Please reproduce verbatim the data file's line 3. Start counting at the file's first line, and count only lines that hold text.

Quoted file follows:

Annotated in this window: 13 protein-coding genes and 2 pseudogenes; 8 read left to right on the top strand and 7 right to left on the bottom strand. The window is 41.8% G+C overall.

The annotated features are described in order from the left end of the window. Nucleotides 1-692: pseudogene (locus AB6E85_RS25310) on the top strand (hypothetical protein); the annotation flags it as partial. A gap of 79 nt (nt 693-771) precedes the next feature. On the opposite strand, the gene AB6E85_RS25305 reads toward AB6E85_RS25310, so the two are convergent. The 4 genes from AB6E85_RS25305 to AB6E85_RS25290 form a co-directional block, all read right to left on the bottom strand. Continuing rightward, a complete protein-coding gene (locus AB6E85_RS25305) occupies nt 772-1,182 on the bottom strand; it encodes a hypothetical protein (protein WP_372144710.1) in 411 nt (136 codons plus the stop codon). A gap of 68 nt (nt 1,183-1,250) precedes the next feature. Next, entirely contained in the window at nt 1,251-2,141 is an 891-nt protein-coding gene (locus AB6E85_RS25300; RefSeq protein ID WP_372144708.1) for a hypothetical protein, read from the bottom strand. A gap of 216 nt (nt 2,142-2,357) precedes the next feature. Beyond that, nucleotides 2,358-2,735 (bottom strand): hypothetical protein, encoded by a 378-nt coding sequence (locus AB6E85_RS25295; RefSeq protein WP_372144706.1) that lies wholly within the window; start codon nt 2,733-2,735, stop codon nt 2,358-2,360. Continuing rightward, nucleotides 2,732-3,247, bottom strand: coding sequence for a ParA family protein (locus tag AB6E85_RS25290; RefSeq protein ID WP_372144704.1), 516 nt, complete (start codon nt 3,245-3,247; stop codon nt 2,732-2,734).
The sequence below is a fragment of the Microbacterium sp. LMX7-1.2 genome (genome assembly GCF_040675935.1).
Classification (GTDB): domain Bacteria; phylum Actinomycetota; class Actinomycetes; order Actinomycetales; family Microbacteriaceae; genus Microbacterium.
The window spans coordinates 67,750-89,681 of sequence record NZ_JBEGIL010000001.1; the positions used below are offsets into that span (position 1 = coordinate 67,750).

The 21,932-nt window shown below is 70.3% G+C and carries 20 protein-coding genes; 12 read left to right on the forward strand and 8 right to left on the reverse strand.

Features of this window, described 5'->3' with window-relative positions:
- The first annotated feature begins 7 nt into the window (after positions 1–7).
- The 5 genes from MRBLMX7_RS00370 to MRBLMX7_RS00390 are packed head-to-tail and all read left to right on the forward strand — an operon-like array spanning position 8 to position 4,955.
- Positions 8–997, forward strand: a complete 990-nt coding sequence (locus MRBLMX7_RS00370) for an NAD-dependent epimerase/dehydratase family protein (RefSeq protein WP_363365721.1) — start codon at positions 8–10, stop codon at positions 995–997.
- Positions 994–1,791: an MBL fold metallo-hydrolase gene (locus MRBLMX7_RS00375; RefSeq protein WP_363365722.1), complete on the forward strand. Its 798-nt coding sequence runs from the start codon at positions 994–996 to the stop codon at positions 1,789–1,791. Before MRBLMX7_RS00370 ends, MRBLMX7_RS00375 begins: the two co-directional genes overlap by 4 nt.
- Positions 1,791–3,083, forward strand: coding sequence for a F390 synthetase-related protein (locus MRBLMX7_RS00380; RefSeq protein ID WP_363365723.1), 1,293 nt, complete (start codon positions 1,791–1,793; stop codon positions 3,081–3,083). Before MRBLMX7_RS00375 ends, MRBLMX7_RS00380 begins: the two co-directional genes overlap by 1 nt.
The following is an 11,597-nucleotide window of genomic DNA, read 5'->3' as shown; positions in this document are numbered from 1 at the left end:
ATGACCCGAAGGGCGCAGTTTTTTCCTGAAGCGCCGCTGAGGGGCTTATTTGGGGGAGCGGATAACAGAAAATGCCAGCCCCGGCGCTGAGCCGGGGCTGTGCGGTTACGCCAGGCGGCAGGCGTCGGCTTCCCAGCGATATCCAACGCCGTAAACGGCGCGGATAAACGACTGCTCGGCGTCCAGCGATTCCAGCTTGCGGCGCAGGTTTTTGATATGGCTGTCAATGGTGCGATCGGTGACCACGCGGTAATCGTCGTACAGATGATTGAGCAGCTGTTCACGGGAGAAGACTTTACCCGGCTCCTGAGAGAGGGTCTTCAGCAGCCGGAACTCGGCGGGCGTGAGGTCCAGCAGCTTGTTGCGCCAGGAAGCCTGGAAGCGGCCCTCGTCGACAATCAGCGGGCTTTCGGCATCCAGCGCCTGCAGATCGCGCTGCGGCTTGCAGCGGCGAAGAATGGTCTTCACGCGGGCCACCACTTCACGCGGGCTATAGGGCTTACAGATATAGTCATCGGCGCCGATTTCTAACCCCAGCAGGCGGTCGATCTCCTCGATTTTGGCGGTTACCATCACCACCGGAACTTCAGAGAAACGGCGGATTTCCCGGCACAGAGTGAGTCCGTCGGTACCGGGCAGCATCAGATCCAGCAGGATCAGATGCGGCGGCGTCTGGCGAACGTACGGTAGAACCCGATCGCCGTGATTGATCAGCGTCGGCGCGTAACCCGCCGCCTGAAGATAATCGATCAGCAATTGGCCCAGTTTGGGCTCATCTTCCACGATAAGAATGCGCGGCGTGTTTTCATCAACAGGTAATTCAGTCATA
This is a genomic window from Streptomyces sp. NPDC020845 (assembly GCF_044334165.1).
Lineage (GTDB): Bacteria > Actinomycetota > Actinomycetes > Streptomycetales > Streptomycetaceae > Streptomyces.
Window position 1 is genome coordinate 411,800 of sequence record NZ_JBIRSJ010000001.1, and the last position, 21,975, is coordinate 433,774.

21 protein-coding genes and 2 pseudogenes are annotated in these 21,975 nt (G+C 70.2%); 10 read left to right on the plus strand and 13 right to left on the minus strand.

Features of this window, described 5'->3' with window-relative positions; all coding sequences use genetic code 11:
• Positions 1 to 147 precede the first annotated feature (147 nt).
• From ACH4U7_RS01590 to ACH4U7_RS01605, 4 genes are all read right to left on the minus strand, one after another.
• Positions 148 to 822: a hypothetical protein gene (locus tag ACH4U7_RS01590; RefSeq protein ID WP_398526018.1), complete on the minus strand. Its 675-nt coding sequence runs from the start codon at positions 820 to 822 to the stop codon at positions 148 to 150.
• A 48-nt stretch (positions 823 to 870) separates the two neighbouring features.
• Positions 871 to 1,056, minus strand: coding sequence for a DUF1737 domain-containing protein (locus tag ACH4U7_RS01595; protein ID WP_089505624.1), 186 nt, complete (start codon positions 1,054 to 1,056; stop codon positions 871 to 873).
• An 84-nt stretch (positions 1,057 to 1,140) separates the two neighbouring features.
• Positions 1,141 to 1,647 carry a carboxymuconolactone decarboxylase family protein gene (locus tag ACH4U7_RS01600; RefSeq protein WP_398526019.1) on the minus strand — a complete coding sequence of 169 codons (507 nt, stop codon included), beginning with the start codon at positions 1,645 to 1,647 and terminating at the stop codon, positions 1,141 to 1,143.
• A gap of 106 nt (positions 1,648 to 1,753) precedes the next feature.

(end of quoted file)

The sequence below is a fragment of the Microbacterium sp. LMX7-1.2 genome (genome assembly GCF_040675935.1).